One of the attractions of writing a mystery set in this milieu was that I could utilise my knowledge of the crime writing scene at the time, the incestuous world of writers, editors and agents all plying their trade in the booming market of ’50s London. Another attraction was that, after writing science fiction novels set in the future, I found that I had a greater literary freedom. I didn’t have to build the world from the ground up, or to describe things in as much detail. Readers would know of the world I was writing about because they lived in it from day to day.

I also found it liberating from a technical point of view: I had much more freedom to use metaphor and simile, literary devices which are often hard to use in SF. Have you ever wondered why you don’t come across many similes in SF literature? It’s because when a writer likens something to something else, the object he or she likens it to must be familiar to the reader. If that object is familiar, of this world and of this time, then the hapless writer immediately undercuts the sense of futurity he or she is attempting to maintain: “A spaceship like a cigar-case entered orbit around Saturn…” is a crass example.

I noticed that I had more leeway in the crime novel to invent eccentric characters, which don’t often appear in SF, for reasons that were not at first obvious to me. It’s allied to the above example of not undercutting the reader’s sense of futurity. Eccentric characters are only eccentric in relation to their environment, and as SF futures might be described as ‘eccentric’ in themselves, it makes the SF writer’s job of writing eccentric characters which are eccentric in relation to their settings very hard. These characters can only be ‘odd’ in relation to the setting the reader knows best – ergo, the here and now… which immediately undercuts that sense of futurity the writer is trying to maintain.

Of course, there are difficulties inherent in writing about the London of 1955, namely the research involved in getting the period detail right. I found that one way to go about this was to read newspapers of the time, and of course the Internet was an invaluable help. But, best of all, I gleaned vital information from novels set in the period. I read books set in the capital in the mid-fifties, the works of Graham Greene, Rupert Croft-Cooke and Robin Maugham being particularly helpful. Not only did they deal in the day to day ‘business’ of life at the time, but their rendition of how people spoke at the time came in useful.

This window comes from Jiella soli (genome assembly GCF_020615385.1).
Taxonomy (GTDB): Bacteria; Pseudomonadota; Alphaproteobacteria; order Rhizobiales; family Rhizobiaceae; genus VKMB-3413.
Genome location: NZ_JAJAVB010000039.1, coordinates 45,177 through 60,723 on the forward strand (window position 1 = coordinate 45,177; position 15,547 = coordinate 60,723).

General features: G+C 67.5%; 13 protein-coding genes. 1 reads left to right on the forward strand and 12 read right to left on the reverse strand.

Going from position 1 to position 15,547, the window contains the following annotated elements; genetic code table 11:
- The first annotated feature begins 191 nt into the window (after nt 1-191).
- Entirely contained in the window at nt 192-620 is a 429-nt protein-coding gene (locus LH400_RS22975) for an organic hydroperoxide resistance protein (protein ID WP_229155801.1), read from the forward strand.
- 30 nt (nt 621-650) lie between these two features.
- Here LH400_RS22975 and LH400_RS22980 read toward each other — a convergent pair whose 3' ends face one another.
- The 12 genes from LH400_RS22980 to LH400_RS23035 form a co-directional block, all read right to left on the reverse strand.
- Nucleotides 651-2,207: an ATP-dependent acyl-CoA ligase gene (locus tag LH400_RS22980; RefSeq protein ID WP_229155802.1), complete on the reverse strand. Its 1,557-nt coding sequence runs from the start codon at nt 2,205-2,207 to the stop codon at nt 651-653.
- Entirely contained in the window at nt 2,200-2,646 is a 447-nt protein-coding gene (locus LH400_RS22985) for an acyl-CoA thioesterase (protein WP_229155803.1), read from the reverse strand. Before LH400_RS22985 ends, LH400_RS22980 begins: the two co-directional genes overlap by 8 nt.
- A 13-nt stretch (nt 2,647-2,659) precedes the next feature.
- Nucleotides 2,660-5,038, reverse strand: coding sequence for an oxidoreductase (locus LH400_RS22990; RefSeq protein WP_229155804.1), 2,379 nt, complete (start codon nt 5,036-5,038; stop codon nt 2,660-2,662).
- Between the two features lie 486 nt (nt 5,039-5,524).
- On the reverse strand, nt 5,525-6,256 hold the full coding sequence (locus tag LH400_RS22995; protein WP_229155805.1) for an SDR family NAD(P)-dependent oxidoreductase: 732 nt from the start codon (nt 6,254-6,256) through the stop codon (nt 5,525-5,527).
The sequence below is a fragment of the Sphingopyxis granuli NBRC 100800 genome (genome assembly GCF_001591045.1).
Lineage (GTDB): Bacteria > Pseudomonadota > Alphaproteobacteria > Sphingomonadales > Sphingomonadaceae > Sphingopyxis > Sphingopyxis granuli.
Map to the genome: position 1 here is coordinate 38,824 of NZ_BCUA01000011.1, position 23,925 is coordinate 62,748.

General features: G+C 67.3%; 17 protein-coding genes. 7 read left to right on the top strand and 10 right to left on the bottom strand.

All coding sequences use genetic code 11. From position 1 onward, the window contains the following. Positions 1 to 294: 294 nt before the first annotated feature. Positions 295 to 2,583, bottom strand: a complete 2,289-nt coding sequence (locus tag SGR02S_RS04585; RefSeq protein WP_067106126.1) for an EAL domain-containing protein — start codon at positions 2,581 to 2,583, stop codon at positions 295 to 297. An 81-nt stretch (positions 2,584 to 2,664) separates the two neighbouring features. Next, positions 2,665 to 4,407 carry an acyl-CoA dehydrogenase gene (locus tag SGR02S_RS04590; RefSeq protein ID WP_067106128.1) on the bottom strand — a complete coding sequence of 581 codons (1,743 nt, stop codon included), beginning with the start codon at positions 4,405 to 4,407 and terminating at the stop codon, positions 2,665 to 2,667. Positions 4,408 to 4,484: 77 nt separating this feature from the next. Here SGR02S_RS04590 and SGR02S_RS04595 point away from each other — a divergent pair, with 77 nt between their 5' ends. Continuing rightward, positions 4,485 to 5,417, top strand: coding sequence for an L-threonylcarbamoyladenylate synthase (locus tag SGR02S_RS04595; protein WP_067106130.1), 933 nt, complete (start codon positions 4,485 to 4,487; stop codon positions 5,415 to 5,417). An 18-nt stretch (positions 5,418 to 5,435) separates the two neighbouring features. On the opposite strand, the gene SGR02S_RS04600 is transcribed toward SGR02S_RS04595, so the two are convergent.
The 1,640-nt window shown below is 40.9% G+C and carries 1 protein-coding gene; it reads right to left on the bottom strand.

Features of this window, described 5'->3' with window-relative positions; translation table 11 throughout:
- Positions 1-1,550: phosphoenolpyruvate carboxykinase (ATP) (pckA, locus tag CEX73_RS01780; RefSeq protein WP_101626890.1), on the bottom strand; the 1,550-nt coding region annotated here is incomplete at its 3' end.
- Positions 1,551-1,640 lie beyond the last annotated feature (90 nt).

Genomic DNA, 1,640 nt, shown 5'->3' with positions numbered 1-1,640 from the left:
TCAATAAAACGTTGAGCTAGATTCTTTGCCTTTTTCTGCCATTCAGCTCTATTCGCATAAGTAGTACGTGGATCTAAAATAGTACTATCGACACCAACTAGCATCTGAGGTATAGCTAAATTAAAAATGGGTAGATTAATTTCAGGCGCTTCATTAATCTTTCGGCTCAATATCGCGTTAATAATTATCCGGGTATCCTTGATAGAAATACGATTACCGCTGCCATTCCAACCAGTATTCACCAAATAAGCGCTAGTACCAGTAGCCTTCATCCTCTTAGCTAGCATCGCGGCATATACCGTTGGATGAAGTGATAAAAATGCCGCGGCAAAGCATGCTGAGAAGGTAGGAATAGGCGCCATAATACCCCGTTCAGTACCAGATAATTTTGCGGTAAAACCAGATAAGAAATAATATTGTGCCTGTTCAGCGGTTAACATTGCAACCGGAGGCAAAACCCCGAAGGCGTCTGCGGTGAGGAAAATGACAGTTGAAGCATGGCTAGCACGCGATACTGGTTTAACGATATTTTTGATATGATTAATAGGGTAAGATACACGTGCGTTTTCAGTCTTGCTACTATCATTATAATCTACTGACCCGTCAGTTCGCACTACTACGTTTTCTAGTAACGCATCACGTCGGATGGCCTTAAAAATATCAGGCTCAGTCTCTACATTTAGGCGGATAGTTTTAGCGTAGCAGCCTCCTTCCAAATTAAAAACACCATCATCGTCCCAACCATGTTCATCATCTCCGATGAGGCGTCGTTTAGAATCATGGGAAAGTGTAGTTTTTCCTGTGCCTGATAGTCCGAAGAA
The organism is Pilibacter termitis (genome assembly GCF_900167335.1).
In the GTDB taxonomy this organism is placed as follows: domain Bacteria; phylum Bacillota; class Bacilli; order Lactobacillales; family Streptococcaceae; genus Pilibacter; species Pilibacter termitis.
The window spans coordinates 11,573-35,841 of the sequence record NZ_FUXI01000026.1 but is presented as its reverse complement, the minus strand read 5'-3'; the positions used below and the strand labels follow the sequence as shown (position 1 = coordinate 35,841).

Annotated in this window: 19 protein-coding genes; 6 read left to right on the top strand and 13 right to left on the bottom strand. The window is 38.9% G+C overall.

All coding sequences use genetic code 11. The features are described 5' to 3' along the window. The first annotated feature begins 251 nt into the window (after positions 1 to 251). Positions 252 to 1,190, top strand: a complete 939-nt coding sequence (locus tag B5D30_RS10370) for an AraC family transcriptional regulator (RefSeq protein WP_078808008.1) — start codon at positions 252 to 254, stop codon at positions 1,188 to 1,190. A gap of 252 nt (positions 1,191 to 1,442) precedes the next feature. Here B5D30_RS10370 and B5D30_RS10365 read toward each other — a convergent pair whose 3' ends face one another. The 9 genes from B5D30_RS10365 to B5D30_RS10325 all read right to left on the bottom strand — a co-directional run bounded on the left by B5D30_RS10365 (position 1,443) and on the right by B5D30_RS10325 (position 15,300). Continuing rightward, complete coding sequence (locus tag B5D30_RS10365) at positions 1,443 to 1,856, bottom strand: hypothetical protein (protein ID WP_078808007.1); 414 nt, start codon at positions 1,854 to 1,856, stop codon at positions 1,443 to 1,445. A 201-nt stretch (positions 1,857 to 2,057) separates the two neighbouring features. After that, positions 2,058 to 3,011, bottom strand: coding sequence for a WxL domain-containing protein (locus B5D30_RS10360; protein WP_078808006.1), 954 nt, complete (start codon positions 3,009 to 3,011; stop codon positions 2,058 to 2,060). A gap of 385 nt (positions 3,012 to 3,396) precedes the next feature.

My second crime novel, Murder at the Chase, published in 2014, is another mystery involving crime writers – in this case the impossible disappearance of a writer from his locked study, and the possible involvement of the satanist Vivian Stafford. It uses the usual tropes found in classic whodunits: the country house, a locked room conundrum, vicars and tea parties, as well as a murder or two – but, I like to think, concentrates on the characters and their motivations, and on the developing romance between Donald and Maria.

As to the future: I have further ideas for more Langham and Dupré mysteries, set in London and beyond, featuring the literary crowd of the time, skulduggery and even the occasional murder…






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The Unbearably Patronising BBC History of Science Fiction…

I know I shouldn’t have been disappointed by the BBC documentary about science fiction, Tomorrow’s Worlds: The Unearthly History of Science Fiction, presented by Dominic Sandbrook and broadcast recently on BBC2 here in Britain. I should have realised that it would be a glib overview of the genre for those millions of viewers whose knowledge of SF goes no further than Star Trek, Star Wars, and Dr Who; I should have known that it would be skewed towards the visual, concentrating on film and television. But I was disappointed by the programme: how it told me nothing I didn’t already know; how it was padded with clips from movies and TV programmes I’d seen a hundred times before. I was also disappointed by the talking heads they inserted between these clips. We’ve had a few big name SF authors saying their bit, Ursula K. Le Guin, William Gibson and Kim Stanley Robinson… but they’re not on for long, and not allowed to say much of relevance before the hapless viewer is subjected to another out-of-context film clip. Then there are the other talking heads, John Landis and John Carpenter among others, who contribute nothing to the discussion and do so at tedious length. And – god help us – we’re even treated to the views of an actor who was inside a robot in a Star Wars film.

But why am I complaining? What did I expect from a programme about SF aired at 9.45 on a Saturday night?

Well, I had hoped for something along the lines of Alan Yentob’s excellent Imagine series mainly about writers and artists, which isn’t afraid to let its subjects speak, and which doesn’t patronise its viewers with a plethora of film clips.

But then we’re talking about SF here, aren’t we, which the BBC has always regarded as little more than throwaway entertainment for children.